2 -403

3 408





44 FLORIDA GEOLOGICAL SURVEY

Depth, in feet,
Description below land surface

Well 24 SE*NE* sec. 3, T. 33 S., R. 39 E., Indian River
County. Land surface altitude is about 22 feet above mean
sea level. (Adapted from a log by R. 0. Vernon)


Pleistocene deposits, undifferentiated
Sand, fine to medium, curvilinear,
quartz in which numerous mollusk
shells retaining much of their orig-
inal lustre are present ...........
Coquina, a broken, loose mass of
mollusk shells as above, containing
loose grains of quartz sand as above.
Coquina as 61-81, shells larger and
more massive structures. Very
little sand ......................
Coquina, a broken, loose mass of
mollusk shells, the majority being
medium gray, eroded, lustreless
and some being phosphatic. A few
pebbles of phosphorite and quartz
sand grains. Elphidium gunteri,
Rotalia beccarii var., Elphidium
incertum.......................
Coquina, as 95-100;light brown sandy,
phosphoritic, dense, soft marl...

Tamiami(?) formation
Coquina, a loose mass of brokenmol-
lusk shells, retaining their original
lustre and set in a light brownish-
gray, sandy, dense, soft marl.
Elphidium gunteri, Amphistegina
lessoni, Rotalia beccarii, Eponides
sp., Elphidium incertum, Sorites
sp., Cythereis exanthemata var.;
Bryozoa; some quartz sand and the
marl of 100-102 .................
Marl, light brownish-gray, sandy,
phosphatic shelly ...............


0- 61


61 81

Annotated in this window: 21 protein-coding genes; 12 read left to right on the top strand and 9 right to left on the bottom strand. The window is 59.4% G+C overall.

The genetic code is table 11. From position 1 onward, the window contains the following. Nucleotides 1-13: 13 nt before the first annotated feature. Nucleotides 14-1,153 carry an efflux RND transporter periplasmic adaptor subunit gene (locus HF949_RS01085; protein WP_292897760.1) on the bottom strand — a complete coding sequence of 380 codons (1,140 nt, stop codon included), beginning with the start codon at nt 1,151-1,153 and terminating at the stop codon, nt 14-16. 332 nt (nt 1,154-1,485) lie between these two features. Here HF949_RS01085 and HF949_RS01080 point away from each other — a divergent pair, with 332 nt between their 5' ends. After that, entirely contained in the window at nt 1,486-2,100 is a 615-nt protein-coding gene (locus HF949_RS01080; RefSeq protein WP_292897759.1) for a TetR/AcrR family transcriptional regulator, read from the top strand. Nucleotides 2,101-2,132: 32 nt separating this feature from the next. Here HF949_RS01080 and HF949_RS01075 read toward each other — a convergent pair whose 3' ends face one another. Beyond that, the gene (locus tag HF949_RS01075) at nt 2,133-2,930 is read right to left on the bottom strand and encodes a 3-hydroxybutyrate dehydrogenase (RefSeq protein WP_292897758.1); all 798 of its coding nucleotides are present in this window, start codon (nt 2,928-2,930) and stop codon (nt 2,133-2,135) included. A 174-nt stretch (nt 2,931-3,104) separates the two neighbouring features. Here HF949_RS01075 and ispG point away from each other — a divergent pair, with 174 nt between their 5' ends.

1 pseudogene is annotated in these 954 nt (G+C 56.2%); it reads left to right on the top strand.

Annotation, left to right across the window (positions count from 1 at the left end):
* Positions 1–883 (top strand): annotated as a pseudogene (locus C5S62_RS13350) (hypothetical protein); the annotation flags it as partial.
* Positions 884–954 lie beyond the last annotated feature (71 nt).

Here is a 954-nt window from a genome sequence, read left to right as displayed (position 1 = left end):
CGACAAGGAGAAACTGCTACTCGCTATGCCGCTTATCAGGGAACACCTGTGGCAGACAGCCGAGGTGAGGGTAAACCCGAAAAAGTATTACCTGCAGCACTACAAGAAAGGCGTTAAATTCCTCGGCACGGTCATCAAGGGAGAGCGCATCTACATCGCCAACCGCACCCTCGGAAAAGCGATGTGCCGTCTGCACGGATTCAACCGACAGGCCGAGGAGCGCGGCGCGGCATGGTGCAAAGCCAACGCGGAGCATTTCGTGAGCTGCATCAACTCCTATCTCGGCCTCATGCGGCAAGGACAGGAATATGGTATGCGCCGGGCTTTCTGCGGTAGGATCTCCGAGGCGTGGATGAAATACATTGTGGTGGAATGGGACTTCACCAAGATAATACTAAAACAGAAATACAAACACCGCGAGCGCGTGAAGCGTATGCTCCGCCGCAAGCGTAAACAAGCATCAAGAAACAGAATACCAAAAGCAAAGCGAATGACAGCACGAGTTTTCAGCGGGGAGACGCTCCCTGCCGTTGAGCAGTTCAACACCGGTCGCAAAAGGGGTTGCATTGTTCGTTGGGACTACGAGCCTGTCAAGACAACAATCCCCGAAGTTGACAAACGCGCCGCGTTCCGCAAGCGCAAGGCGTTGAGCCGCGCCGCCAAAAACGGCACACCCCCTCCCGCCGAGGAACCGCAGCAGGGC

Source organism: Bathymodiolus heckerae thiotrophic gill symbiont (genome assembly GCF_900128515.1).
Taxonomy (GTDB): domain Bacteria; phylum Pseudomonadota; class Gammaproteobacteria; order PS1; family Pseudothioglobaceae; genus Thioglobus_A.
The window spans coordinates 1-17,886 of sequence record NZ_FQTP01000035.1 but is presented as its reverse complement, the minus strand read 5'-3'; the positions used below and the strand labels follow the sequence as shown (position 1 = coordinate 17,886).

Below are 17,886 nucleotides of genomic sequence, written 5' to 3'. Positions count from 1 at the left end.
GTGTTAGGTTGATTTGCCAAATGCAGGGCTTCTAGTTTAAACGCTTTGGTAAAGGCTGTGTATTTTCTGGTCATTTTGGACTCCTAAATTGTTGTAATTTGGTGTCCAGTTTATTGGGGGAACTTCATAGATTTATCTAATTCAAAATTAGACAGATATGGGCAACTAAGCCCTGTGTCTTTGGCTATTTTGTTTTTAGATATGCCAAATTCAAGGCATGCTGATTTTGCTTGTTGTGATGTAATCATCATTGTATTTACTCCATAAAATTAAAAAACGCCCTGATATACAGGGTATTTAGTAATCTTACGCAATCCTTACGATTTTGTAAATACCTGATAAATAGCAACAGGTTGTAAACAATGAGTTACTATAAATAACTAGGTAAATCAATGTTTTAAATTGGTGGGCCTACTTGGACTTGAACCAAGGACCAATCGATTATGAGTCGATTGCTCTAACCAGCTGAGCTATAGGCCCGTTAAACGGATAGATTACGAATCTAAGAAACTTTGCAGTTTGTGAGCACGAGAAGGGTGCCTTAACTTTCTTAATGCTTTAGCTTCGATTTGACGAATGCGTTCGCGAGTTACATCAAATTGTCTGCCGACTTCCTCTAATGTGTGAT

81 95








95 100

100 102













102 121

121 127






INFORMATION CIRCULAR NO. 18


Depth, in feet,
Description below land surface


.Limestone, marly, as 121-127;border
of mollusks leached to a calcite dust.
Crystalline calcite indicates a mi-
nutely vuggy porosity. Well pre-
served oyster shells .............
Limestone, marly, light brownish-
green, soft. Textularia agglutinous,
Planulinadepressa, Planularia sp.,
Robulus sp., Robulus sp. cf. R.
floridanus, Elphidium poeyanum,
Nonion pizarrensis, Bulimina
gracilis, Bolivina marginata multi-
costata .........................
Sand, black to gray, medium to coarse,
clear quartz and polished phospho-
rite .............................
No sample. .......................
Clay, light brownish-green, calcar-
eous, soft, massive, granular,
phosphoritic. Fish teeth and scales
fairly common. Foraminifers and
large fragments of an oyster; cal-
careous sandstone; gray phosphatic
lim estone.......................

Hawthorn formation
Sand, clear and gray, coarse to me-
dium, subrounded quartz; black to
gray phosphorite. Fragments of an
oyster; white calcareous sandstone.
Sand as above; light tan marl; coquina
of small foraminifers; quartz and
phosphorite sand grains in a soft,
poorly porous marly matrix.
Textularia articulata, T. mayor,
Planulina depressa, Cibicides
floridana, Dyocibicides biserialis,
Robulus sp. Textulariella sp.,
Cythereis garreti, Hemicythere


127 141








141 160


160 178
178 181







181 237






237 269


45





FLORIDA GEOLOGICAL SURVEY


Depth, in feet,
Description below land surface


conradi, Cythereis exanthemata,
and others......................
Limestone, light tan, marly, crystal-
line, fairly hard, sand sized phos-
phorite grains 25 percent of the rock.
Medium gray marly, very hard,
brittle, sandy, clayey limestone;
phosphorite pebbles, black to gray,
30 percent of sample .............
No sample ......................
Clay, light greenish-gray, hard,
dense; brittle, indurated silicified
fuller's earth; phosphorite and quartz
sand .......................
Marl, light tan, phosphoritic, sandy,
granular, soft, dense ............
Phosphorite, tan to brown, radiolarian
casts, sandy, probably held in a
light tan, crystalline marl; tan hard
dense sandy, phosphoritic lime-
stone; oyster fragments; fuller's
earth............................

Rocks of Oligocene age(?)
Limestone, cream-colored, yellow-
ish, fragmental, marine, porous,
soft; Grains of calcite, star fish and
brittle star plates, loosely set in a
calcite paste; brown hard dense
cryptocrystalline, sandy, phospho-